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How to Make Friends with all of Your Sweet Self: Maitri.

Buddhism is all about waking up. 

Maitri is the art of developing an unconditional friendliness toward every part of our sweet selves—the tired, the mending, the broken, the wonderful, the always-changing. It’s not about baths and epsom salts, though that sounds darned good right about now.

It’s about making friends with the parts of ourselves we despise or bully or hide away.

It’s not about getting “better”—the fundamentally good version of yourself is right here, right now.

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I offer you these words to get you there—here.

Let’s focus on the important things: making friends with ourself, so that we can be of benefit to others, and our beleaguered planet.

maitri compassion selfcare

In this Photoshop Culture, there is a tonic, or antidote, to wanting to be other than we are. It’s called maitri (click below for more). It’s called unconditional friendliness toward ourselves. It’s simple. It’s hard. ~ ed.

Unconditional friendliness toward ourself: Maitri.

“You, yourself, as much as anybody in the entire universe, deserve your love and affection.” ~ Buddha [Corrected, read here for more precise meaning]

Love Yourself. For my friend Leah (and my other lovely friends who are dreamers, and doers, but have not yet quite harnessed both together). And, for you. ~ ed.


No different, really —
a summer firefly’s
visible burning
and this body,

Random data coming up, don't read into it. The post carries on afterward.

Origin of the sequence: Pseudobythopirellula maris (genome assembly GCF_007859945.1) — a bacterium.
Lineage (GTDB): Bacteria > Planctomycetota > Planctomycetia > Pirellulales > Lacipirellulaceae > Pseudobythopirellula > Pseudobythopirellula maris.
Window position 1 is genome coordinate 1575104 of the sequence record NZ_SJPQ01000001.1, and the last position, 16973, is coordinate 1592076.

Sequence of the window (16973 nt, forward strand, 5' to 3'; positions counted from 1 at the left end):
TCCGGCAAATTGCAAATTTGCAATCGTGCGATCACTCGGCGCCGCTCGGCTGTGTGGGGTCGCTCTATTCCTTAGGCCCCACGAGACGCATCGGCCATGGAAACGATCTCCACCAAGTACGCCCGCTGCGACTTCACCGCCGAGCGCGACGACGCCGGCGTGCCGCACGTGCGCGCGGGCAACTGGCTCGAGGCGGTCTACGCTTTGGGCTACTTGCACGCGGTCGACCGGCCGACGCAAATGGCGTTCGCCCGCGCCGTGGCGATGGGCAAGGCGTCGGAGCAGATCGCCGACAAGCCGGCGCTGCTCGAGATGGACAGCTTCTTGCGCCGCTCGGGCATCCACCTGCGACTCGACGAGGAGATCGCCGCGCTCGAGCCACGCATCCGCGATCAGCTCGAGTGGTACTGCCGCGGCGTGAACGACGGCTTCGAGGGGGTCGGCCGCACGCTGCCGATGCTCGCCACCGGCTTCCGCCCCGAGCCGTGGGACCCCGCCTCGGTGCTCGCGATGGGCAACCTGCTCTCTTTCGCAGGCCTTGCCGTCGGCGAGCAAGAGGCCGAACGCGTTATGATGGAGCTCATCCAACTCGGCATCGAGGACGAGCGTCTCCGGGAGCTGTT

transformed by love.

~ Izumi Shikibu

Learning to be Alone.
pema maitri quote buddhism

This particular teaching on the Four Limitless Ones, on maitri, compassion, joy and equanimity is really a teaching on how to take the situations of your life and train—actually train—in catching yourself closing down, catching yourself getting hard, and training in opening at that very point, or softening.

In some sense reversing a very, very old pattern of our whole species, which is a pattern of armoring ourselves. It’s like the essence of our whole path is in that place of discomfort, and what do we do with it? ~ Pema Chodron

Pema Chodron, on Maitri.

“…There was a story about the Zen master Suzuki Roshi.

This was a situation where his students had been sitting and they were 3 or 4 hours into a very hard sitting period, a sesshin. The person who told the story said every bone in his body was hurting—his back, his ankles, his neck, his head, everything hurt. Not only that, his thoughts were totally obsessed with either,

“I can’t do this, I’m worthless. There’s something wrong with me. I’m not cut out to do this.”

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It was vacillating between those thoughts and

“This whole thing is ridiculous. Why did I ever come here? These people are crazy. This place is like boot camp.”

His mind and body were just aching. Probably everyone else in the room was going through something similar.

Suzuki Roshi came in to give the lecture for the day and he sat down. He started to talk very, very, very slowly and he said,

“The difficulty that you are experiencing now…”

And that man was thinking,

“will go away.”

And he said,

“This difficulty will be with you for the rest of your life.”

So that’s sort of Buddhist humor.